What was once a prosperous colonial economy reliant on export crops and minerals was reduced to a tourism economy as productivity collapsed due to gross mismanagement and corruption. The ruling party managed to remain in power because of its reputation for progressive social reform in the immediate post-colonial years which saw rapid improvement in health, education and land ownership.

It was this social development that really sustained the ZANU-PF’s popularity and ensured Mugabe’s hold on power.

In the past year, however, much of his own party as well as his former guerilla comrades now in the leadership of the Army, became impatient with Mugabe’s seeming desire to install his second wife as his successor. Second wife Grace Mugabe, some 32 years younger, had been a typist in the President’s Office when Mugabe decided to marry her on the early death by illness of his first wife. Grace Mugabe had never been part of Zimbabwe’s freedom movement – being too young – and hence did not win the respect of the party or the armed forces.

When Mugabe chose to expel some of his political rivals in ZANU-PF, including potential political successors, to make way for Grace Mugabe, that prompted the Army to act last week. First the military leadership publicly accused of ‘criminal elements surrounding the President’ of corrupting and misguiding Mugabe and then acted to arrest these ‘criminal elements’ namely corrupt party officials of younger generations grouped around second wife Grace.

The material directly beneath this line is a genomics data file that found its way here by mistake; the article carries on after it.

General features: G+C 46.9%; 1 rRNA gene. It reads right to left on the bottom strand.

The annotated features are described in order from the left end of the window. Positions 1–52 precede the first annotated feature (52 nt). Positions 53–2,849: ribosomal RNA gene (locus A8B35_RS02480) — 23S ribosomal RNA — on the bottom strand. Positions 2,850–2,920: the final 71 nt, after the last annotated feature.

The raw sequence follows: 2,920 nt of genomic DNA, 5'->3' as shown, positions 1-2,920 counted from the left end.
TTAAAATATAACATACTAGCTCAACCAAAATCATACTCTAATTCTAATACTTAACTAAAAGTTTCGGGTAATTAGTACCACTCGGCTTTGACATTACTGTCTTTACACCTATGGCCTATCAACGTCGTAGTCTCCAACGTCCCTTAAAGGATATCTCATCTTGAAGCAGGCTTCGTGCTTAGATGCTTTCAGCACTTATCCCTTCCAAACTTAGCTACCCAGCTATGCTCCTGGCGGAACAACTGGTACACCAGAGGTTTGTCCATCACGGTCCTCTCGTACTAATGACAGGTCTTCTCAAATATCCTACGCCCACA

Given the close anti-colonial relations among their leaderships, the countries of southern Africa, led by South Africa, are now intervening in Zimbabwe to ensure that there is a smooth transition of power that leaves out Mugabe but does not uproot the ZANU-PF regime as a whole.

The Army’s move has received popular support from millions of Zimbabweans whose once flourishing economy was in a state of collapse. The Army itself has indicated that it was wanted to hand back power to a civilian regime once a successor leadership has been negotiated. Certainly, Grace Mugabe has had to give up her illegitimate aspirations to rule.

Many observers are noting that China, Harare’s biggest backer, may have played a quiet role behind the scenes in ensuring the removal of Mugabe who has been one of their staunchest allies in Africa but whose clinging to power had deeply undermined the economy. It is likely that Beijing realised that ditching Mugabe was better than sustaining an unpopular and unsuccessful dictatorship that could upset everything.

Meanwhile, in the United States, President Donald Trump has to deal with mounting charges of sexual misconduct by his Republican Party’s senatorial candidate for a crucial US Senate seat for Alabama state. One-time state judge Roy Moore whose Repuclican candidacy was originally seen as a winner, is now confronted with charges of sexual harassment, including sexual advances to under-age girls, and his poll ratings are declining.

Trump, whose own presidential race was marred by similar accusations of sexual harassment by over a dozen women, now finds himself unable to defend Alabama candidate Moore due to his own guilt. This now hold up the prospect of a possible Democrat win of the Alabama seat in the US Senate, thereby tilting the vote in the upper house in favour of Democratic Party.